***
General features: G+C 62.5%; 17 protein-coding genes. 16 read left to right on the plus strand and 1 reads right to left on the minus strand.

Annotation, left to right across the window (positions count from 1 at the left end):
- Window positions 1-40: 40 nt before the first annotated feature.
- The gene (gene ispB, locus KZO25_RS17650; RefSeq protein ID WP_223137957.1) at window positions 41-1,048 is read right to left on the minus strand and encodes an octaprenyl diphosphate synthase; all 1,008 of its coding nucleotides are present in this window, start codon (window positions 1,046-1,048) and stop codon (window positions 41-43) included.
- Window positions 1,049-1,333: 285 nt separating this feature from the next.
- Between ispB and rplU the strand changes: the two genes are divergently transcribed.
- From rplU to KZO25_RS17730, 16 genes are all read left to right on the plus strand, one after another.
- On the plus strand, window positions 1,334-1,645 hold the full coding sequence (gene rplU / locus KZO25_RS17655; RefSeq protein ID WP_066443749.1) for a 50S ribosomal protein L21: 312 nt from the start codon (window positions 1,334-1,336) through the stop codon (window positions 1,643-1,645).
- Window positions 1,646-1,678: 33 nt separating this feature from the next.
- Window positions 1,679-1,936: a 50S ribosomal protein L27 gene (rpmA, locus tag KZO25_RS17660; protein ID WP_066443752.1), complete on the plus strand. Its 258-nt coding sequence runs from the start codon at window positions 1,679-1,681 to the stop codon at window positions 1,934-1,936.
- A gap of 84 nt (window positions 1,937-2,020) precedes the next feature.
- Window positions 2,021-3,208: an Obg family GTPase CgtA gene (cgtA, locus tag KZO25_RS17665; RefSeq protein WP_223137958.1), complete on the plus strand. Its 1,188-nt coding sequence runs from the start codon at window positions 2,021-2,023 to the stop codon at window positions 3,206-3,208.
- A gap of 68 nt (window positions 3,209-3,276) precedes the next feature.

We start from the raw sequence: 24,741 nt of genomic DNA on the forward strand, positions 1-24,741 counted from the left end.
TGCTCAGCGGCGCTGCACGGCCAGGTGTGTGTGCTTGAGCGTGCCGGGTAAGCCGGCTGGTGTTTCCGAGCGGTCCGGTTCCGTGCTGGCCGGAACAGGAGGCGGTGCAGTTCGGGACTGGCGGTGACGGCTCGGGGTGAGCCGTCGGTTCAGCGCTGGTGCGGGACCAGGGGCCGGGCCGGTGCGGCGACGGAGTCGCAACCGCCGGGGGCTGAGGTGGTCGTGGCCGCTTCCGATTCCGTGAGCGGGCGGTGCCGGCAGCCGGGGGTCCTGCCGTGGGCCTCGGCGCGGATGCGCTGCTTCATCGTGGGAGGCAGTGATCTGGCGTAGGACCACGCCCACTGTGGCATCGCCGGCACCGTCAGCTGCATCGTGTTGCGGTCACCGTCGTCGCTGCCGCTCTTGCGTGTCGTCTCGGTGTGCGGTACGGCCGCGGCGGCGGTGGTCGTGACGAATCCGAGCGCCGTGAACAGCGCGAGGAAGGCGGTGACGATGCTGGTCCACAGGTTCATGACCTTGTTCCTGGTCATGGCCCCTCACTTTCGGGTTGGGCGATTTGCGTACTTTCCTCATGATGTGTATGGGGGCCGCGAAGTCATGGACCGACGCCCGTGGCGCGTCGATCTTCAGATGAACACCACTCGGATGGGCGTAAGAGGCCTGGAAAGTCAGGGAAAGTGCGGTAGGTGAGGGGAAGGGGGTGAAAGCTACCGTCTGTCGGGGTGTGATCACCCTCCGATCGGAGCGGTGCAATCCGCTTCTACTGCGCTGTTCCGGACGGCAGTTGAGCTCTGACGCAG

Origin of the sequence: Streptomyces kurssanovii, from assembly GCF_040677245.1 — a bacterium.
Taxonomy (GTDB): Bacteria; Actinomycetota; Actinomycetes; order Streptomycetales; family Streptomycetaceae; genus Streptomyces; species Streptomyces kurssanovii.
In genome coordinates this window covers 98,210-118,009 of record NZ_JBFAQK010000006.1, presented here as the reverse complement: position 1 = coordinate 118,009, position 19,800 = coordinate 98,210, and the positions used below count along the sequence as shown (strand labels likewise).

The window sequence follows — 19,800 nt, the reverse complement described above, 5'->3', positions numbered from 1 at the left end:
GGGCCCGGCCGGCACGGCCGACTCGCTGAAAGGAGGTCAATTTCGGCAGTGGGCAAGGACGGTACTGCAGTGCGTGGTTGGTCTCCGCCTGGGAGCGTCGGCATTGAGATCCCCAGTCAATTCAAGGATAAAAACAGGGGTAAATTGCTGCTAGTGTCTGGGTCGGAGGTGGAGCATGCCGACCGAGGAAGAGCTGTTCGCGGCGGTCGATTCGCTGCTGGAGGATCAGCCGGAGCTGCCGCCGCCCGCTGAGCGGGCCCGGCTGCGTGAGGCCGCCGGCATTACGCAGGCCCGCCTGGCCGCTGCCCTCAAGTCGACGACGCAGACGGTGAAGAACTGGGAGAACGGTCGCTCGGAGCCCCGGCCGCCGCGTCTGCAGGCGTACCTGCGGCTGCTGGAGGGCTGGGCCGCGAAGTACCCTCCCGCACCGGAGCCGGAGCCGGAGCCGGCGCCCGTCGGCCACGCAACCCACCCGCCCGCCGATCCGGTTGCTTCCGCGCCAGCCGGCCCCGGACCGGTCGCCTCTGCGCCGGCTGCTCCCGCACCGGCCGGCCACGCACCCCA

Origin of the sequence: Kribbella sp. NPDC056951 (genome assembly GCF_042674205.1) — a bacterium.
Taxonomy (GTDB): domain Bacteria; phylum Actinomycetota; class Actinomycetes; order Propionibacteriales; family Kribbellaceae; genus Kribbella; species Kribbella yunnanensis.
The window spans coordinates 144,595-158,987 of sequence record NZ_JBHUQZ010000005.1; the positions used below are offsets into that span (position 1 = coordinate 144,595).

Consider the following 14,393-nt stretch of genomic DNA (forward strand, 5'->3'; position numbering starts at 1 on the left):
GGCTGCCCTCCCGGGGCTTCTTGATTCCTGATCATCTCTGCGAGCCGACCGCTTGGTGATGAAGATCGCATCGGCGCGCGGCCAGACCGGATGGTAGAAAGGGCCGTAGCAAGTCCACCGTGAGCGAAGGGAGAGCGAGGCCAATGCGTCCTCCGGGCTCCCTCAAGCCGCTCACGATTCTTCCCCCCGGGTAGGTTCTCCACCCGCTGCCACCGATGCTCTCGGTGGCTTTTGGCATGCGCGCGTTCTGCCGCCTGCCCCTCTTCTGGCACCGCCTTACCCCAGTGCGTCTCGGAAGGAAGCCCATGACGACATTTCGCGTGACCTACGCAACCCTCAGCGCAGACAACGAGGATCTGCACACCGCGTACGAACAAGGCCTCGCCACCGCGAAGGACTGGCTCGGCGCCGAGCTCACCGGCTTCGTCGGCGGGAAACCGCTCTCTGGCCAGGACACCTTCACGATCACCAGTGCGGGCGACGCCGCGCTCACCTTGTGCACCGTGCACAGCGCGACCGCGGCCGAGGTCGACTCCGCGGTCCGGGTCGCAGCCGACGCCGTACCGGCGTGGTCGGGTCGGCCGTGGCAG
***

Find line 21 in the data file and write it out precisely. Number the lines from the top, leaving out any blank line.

Origin of the sequence: Kribbella sp. NPDC056951 (genome assembly GCF_042674205.1) — a bacterium.